John R. Helliwell



8th Max Perutz Prize Awarded to John Helliwell, IUCr Newsletter, 23(2), 2015.  

By Alessia Bacchi, Vice President of ECA, Chair of the 8th Perutz Prize Committee


The 8th Max Perutz Prize of the European Crystallographic Association has been awarded to John R. Helliwell, Emeritus Professor of Chemistry, U. of Manchester, UK for his long, generous and fruitful dedication to developing all aspects of the use of synchrotron radiation for crystallography. 

John Helliwell received his undergraduate degree in physics in York, taught by Michael Woolfson and Peter Main. He then embarked on a PhD in protein crystallography at Oxford U., supervised by Margaret Adams. He was mentored by Charlie Bugg and Guy Dodson in the laboratories of Dorothy Hodgkin and David Phillips. He has been Professor of Structural Chemistry at the U. of Manchester from 1989 till 2012 and he is now Emeritus Professor of Chemistry.

John has given significant support to the global development of synchrotron and neutron facilities through his research publications, his books and his extensive advisory committee work. He led the development of the world's first dedicated protein crystallography beamlines at SRS Daresbury and in the 1980s he developed the instrumentation and methods that allowed to collect the first broad-band Laue diffraction patterns for protein and virus crystals using synchrotron radiation. Using this method he carried out a pioneering time-resolved study of enzyme action on hydroxymethylbilane synthase. Later John developed an innovative combination of biochemistry, spectroscopy, microscopy, protein crystallography and small-angle scattering to study the crustacyanins, chromophoric proteins that are responsible for the coloration of lobster shells. John also pioneered some of the first developments of synchrotron radiation for phasing based on optimised anomalous scattering. He began the investigations of the effects of radiation damage and its potential use for phasing and he has recently demonstrated the use of MAD phasing for ab initio structure determination from powder diffraction data.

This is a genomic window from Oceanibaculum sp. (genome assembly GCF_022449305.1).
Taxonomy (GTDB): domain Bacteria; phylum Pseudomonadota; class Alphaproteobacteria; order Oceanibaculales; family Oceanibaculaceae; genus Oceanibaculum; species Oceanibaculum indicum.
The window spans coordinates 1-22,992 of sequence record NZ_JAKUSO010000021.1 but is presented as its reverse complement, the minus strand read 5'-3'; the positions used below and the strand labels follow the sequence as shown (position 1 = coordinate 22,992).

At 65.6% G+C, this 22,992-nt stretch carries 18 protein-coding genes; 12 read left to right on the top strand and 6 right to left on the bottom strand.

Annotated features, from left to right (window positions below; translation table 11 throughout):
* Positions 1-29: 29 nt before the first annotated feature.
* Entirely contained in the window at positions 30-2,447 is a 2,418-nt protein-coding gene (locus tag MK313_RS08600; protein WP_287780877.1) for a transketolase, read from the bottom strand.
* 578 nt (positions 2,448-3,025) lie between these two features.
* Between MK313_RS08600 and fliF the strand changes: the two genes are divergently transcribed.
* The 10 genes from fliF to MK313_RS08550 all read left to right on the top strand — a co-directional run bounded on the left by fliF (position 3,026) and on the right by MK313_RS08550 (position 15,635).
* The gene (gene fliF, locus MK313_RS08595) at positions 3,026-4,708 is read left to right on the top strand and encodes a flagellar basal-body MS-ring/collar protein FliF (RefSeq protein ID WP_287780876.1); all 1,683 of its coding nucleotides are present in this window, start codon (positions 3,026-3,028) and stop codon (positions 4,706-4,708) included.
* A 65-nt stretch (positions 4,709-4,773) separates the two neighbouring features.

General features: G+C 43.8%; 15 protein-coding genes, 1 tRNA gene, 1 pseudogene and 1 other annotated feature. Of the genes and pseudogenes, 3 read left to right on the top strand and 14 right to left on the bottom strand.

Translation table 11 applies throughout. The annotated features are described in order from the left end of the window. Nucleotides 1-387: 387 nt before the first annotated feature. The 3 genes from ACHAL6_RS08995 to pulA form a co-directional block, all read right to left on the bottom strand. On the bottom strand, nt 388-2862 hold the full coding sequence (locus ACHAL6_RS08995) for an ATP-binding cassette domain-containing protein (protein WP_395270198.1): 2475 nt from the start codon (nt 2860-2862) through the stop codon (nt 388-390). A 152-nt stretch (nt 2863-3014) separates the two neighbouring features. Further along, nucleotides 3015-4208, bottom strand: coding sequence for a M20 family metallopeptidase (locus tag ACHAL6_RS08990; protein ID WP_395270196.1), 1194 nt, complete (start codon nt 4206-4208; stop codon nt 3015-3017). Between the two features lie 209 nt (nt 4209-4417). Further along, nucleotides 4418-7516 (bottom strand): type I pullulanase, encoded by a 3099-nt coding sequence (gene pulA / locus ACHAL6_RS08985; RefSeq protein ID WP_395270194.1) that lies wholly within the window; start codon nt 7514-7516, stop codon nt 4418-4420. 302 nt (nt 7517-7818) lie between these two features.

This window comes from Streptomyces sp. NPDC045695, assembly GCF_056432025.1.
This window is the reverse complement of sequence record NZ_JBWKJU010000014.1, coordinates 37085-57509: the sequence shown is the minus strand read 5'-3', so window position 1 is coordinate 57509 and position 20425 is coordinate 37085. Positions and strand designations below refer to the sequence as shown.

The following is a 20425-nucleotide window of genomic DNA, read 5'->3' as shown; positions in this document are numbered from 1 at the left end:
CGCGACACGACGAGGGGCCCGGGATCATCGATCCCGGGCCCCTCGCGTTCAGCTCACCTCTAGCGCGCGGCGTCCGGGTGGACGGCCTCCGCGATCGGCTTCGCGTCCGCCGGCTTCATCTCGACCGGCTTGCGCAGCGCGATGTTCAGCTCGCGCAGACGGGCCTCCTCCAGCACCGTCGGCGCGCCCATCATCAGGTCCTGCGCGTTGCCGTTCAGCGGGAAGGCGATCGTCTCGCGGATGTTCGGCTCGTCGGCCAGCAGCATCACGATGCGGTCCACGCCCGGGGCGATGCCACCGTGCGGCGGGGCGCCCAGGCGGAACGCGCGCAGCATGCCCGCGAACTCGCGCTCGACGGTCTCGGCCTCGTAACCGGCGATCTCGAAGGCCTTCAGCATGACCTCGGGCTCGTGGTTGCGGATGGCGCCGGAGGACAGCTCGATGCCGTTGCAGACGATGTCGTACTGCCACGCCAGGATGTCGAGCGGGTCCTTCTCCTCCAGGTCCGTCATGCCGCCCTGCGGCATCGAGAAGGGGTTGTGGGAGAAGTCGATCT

John Helliwell has also made major contributions serving the global crystallographic community through numerous Advisory Committee responsibilities to ensure a speedy and effective growth at as many synchrotrons and neutron facilities as possible; he was also the first Chair of the IUCr's Commission on Synchrotron Radiation. He was president of the European Crystallographic Association (2006-2009) and served as Editor-in-Chief of the IUCr journals (1996-2005).

He is the author of a classic book on protein crystallography, Macromolecular Crystallography with Synchrotron Radiation (Cambridge Univ. Press, 1992) and is a founding editor of the Journal of Synchrotron Radiation

In addition to his pioneering achievements and to the key role he played in the development of experimental beamlines for structural biology worldwide, John has trained a generation of crystallographers through the many students that he supervised including some of the finest of the world's beam line scientists, and is constantly engaged in outreach of the science to crystallographic communities worldwide.

John Helliwell received the award at the 29th European Crystallographic Meeting in Rovinj,Croatia, August 23-28, 2015.